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Relevant equation for calculating the time rate of change of a vector between an inertial and non-inertial rotating frames of reference: $$ \left(\frac{d\boldsymbol r}{dt}\right)_s = \left(\frac{d\boldsymbol r}{dt}\right)_r +\boldsymbol \omega\times\boldsymbol r$$ where $s$ denotes the space fixed frame and $r$ denotes the rotating frame. ...


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I think the answers are all correct, but it's worth pointing out that a lot of Earth's rotation came when it was hit by Theia. If Theia had hit the earth's other side, the Earth just might be spinning clockwise, against the spin of all the other planets.


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When our solar system formed it had a certain amount of intrinsic angular momentum. As it collapsed over time it began to spin faster like an ice skater that brings her arms in. Our planet, Earth, was formed in this cloud. It too is the product of that spinning gas cloud long gone. So the Earth retains the angular momentum of the matter that formed it. The ...


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If you're asking why the Earth began rotating, the question isn't particularly enlightening, but the answer is simple: Because some torque acting on the Earth (more likely its constituent particles before gravity pulled them into a single object) in the distant past caused those particles to rotate in the counter clockwise direction. Although as LDC3 ...


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The solutions these equations give for the angles are different because they are for different rotation sequences. The first set of equations has the subscript xyz and the second has the subscript yxz, so these angles depend on the rotation sequence.


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You are going in the right direction: Since on a different latitude the pendulum will be rotating with earth, it will change the rotation due to the coriolis force. As the pendulum being at a pole is an extreme case, so is the position at the equator: Here there's no reason for the rotation Foucault's pendulum is famous for. An intuitive guess would ...


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Your strategy is fine (though I haven't carefully checked if your rotations are correct). Since rotations don't commute, you need to be careful to apply them in the correct order. You say that your rotation about the x-axis, let's call it $R$, followed by your rotation around the z-axis (be careful whether it's around the old or the new z-axis!), let's call ...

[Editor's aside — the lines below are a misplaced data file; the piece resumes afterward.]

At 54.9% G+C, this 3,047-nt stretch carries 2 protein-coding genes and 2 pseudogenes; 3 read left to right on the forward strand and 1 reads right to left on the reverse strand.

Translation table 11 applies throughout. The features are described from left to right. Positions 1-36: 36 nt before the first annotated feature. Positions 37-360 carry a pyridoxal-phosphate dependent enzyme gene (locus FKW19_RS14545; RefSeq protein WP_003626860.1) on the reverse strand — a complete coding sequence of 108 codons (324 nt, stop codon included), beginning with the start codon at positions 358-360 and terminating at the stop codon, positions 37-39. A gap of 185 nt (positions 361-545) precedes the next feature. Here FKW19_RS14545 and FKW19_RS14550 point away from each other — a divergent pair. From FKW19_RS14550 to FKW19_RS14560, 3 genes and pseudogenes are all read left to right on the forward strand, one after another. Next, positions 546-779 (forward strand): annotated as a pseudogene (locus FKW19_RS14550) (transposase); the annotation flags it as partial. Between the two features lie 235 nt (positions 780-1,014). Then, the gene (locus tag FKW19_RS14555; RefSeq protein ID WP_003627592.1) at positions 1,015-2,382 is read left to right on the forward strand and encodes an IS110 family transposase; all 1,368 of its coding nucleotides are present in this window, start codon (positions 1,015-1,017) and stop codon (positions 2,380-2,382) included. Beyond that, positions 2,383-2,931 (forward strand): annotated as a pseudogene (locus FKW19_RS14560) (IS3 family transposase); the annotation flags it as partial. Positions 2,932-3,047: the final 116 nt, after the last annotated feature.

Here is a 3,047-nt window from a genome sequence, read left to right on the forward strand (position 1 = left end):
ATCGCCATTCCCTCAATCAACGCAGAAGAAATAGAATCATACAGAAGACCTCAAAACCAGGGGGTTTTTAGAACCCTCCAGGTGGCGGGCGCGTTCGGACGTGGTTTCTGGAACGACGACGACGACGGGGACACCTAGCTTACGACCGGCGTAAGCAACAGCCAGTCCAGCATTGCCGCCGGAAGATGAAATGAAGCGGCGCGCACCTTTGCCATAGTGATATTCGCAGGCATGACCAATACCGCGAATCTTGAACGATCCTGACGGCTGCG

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The same effect does occur, but the magnitude is very small compared to the natural curvature of the earth. The follow up question would be, could there be a planet on which the ocean formed a concave surface at the poles? Intuitive answer If the water wants the flow away from the poles to the outside so badly that it forms a concave surface it will want ...


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I think (and somebody correct my math if I get this wrong), there is a tiny effect, and, no, it's not concave ever. If the Earth was a flat rotating disc, then this would happen. The Earth's sphere shape makes the 2 dimensional math inaccurate, but lets look at the 2-d math anyway. Newton's bucket mathematics Source: ...


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No, it won't. In a bucket, the gravitational forces acting on each particle of the fluid are parallel (if the the bucket is small with respect to the Earth radius, which I think we can always assume). Without rotations, the fluid will form a plane surface inside the bucket (which is neither convex nor concave). This surface coincide with a surface of ...


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The water is not in a bucket it is free to move around. An it does move to the equator because of the earths rotation (Here also gravitational forces from the moon play a role). So no I don't think they would see a convex surface, not even at a microscopic Level. They would however see that the water surface is a tiny bit less concarve then at the equator.


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Let's make this concrete by using a $\text{spin-}\frac 1 2$ state in the $z$ direction, where we get to use the Pauli matrices, usually written as$$\sigma_x = \left[\begin{array}{cc}0&1\\1&0\end{array}\right]; ~~~\sigma_y = \left[\begin{array}{cc}0&-i\\i&0\end{array}\right]; ~~~\sigma_z = ...


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I don't have that text, but I can find the table of contents on the internet. Somewhere in that text (most likely chapter 5 on non-inertial reference systems), there should be a derivation that for any vector quantity $\boldsymbol q$, the time derivative of that vector in an inertial frame and a rotating frame that share the same origin are related by $$ ...


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The statement is really about the transformation between inertial co-ordinates and co-ordinates fixed to the body. This is expressed by: $$D_t = d_t + \omega(t)\times\tag{1}$$ where $D_t$ is the "total" derivative, i.e. the time derivative in the inertial frame, $d_t$ is the time derivative in the frame fixed to the body. Since there there are no torques ...



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